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Michele Norris & Robert Siegal
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3:02pm

Thu November 28, 2013
Shots - Health News

Breaking Up With HealthCare.gov Is Hard To Do

Originally published on Thu November 28, 2013 3:43 pm

Lara Imler has tried to cancel her enrollment on HealthCare.gov, but to no avail.
Annie Feidt Alaska Public Radio Network

Enrolling in HealthCare.gov is not easy, and it's been particularly difficult in Alaska. Just 53 people enrolled in the first month.

Anchorage hair stylist Lara Imler is one of the few who got through, as we previously reported. But Imler discovered problems with her application, and now she wants to cancel her enrollment.

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3:02pm

Thu November 28, 2013
Afghanistan

When Most U.S. Forces Leave Afghanistan, Contractors May Stay

Originally published on Thu November 28, 2013 3:35 pm

A helicopter from the American security contractor DynCorp provides air support as members of an Afghan eradication force plow opium poppies on April 3, 2006, in the Helmand province, Afghanistan.
John Moore Getty Images

Should the Afghan government sign a security agreement, the U.S. plans to keep between 6,000 and 9,000 American troops in Afghanistan even after the U.S. and NATO's combat mission officially ends late in 2014.

Beginning in 2015, the remaining troops would train Afghan soldiers and mount operations against any remnants of al-Qaida.

But they wouldn't be the only ones who stay behind: U.S. troops would almost certainly be outnumbered by civilian contractors.

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3:02pm

Thu November 28, 2013
Music

The Electric Bassist With An In-House Composer

Originally published on Mon December 2, 2013 2:15 pm

Steve Swallow switched from acoustic bass to bass guitar in 1970, and hasn't looked back.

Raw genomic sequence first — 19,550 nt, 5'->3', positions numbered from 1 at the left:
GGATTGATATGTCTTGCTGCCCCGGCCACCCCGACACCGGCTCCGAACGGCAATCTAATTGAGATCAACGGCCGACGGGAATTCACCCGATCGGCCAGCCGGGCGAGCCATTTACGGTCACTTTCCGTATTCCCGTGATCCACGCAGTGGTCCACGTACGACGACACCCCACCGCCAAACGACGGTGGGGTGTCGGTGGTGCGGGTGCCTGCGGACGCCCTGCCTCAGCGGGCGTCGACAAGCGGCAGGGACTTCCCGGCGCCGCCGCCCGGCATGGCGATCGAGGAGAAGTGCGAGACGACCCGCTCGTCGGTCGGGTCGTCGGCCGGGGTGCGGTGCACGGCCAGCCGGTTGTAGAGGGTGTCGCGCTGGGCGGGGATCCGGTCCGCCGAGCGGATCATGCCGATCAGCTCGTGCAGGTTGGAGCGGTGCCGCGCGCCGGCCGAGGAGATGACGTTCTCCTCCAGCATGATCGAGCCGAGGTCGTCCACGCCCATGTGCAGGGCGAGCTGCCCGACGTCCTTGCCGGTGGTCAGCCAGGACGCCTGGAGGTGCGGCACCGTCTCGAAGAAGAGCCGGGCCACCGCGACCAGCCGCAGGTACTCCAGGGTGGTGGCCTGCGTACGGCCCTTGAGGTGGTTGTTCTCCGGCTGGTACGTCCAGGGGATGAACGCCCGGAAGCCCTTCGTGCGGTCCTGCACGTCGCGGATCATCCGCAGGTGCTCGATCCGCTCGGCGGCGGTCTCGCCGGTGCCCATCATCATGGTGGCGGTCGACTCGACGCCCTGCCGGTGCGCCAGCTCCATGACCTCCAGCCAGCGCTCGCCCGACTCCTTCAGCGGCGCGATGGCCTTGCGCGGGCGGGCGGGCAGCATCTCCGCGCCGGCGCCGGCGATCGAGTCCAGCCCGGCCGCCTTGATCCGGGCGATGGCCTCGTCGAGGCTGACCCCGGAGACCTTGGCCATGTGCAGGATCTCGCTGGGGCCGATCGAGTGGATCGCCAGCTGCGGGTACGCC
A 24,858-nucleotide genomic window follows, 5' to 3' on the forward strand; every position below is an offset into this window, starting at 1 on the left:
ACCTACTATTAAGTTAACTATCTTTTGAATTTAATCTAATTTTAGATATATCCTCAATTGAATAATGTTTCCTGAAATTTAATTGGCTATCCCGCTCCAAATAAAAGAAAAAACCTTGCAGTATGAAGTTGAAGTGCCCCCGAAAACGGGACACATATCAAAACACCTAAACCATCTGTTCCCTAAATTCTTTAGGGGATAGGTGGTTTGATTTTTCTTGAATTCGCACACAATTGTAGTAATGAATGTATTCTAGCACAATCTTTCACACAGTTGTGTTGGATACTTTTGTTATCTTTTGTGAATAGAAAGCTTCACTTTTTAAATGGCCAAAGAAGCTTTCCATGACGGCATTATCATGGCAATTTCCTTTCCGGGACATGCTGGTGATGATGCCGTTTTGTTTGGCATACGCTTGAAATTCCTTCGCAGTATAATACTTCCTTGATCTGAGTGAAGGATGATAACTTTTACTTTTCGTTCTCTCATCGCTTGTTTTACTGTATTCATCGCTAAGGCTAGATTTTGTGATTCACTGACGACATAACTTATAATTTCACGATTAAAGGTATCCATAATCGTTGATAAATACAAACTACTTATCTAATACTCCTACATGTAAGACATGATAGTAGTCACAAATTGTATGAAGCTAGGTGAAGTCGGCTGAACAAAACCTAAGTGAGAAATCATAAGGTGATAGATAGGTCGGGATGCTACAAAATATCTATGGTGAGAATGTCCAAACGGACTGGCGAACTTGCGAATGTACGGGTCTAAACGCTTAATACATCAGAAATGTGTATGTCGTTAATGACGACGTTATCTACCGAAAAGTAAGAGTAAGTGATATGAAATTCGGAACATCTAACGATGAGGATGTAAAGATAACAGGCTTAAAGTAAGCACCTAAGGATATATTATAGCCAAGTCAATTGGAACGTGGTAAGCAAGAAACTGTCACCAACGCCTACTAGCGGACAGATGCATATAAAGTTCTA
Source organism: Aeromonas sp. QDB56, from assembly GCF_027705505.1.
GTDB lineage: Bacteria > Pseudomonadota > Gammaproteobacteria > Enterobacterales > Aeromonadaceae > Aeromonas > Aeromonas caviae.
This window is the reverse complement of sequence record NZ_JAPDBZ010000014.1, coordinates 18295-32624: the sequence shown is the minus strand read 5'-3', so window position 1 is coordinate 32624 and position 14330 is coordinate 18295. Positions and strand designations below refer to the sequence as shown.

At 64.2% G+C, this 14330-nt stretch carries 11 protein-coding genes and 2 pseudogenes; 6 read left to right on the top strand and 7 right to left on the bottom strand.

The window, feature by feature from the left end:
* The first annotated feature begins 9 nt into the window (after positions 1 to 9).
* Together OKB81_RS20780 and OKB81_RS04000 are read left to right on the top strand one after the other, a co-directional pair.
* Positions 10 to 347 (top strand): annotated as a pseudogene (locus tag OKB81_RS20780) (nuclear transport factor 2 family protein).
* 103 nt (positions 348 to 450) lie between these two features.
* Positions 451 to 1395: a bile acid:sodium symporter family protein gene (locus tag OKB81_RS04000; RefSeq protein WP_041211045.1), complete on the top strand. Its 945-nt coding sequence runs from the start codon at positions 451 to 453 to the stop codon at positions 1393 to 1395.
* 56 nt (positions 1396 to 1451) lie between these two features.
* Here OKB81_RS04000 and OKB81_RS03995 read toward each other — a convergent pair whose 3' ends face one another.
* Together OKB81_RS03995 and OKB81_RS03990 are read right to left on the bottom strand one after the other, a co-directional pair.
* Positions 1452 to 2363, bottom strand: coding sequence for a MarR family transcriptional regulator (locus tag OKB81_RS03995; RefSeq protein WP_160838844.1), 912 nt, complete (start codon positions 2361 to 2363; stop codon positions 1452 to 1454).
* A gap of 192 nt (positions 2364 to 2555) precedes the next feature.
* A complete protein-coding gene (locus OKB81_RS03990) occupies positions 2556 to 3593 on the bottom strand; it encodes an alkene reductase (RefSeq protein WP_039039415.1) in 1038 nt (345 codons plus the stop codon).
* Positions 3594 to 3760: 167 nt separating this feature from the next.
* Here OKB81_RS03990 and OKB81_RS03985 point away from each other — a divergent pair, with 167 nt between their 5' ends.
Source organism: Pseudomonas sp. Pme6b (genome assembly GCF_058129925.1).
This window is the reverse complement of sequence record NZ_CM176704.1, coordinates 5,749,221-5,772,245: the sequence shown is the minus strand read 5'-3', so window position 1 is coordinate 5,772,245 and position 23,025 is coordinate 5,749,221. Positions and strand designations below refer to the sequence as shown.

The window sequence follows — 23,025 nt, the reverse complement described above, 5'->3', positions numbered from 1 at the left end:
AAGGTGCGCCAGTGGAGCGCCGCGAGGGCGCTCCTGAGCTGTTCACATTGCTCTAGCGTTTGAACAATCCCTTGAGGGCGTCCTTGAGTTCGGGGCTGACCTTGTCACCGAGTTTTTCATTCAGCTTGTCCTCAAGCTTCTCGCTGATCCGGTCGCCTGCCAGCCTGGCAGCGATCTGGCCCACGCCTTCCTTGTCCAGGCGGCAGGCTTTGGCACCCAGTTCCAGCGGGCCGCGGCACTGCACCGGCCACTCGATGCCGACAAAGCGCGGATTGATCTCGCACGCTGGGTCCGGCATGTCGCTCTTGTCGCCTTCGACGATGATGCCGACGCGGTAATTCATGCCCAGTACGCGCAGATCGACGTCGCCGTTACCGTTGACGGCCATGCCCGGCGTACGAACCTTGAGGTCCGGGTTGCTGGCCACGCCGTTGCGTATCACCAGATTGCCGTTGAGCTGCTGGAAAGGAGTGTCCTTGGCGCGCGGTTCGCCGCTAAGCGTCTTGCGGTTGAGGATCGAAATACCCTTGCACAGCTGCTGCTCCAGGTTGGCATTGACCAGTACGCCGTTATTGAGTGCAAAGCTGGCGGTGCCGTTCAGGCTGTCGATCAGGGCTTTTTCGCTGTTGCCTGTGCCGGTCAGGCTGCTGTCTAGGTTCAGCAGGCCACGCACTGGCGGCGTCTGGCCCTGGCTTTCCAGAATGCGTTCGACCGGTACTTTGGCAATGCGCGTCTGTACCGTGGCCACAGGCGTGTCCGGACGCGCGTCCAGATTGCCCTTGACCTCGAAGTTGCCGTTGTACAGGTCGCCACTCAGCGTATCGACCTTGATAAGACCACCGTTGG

Klaus Muempfer Courtesy of the artist

Steve Swallow started playing jazz as a teenager. While a student at Yale University, he played mostly in with Dixieland bands. And then the 20-year-old bassist got a gig with the avant-garde-leaning pianist Paul Bley at a nearby college, went home, went to bed — and dropped out.

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1:03pm

Thu November 28, 2013
Shots - Health News

Brain Cells 'Geotag' Memories To Cache What Happened — And Where

Originally published on Mon December 2, 2013 5:13 am

Benjamin Arthur for NPR

Think back to an important event in your life: a graduation, a birth, a special Thanksgiving dinner. Chances are you're remembering not only what happened, but also where it happened. And now scientists think they know why.

As we form so-called episodic memories, the brain appears to be using special cells in the hippocampus to "geotag" each event, researchers report in Science. The process is similar to what some digital cameras do when they tag each picture with information about where the image was taken.

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3:40pm

Wed November 27, 2013
Parallels

Born In The U.S., But Struggling To Acclimate In Mexico

Originally published on Mon December 2, 2013 9:04 am

The Francisco Villa Public School is a big, cement block of a fortress in an eastern Tijuana neighborhood just south of the Mexico-U.S. border.

Many of the nearby houses are patched together out of discarded materials, like old garage doors. The roads are unpaved and deeply rutted.

The school bell pierces the dusty air as girls in pink jumpers and boys in navy sweaters stream out of class. For 45 middle school students here who were born in the United States, the sound of the bell is one of the few things that are familiar.

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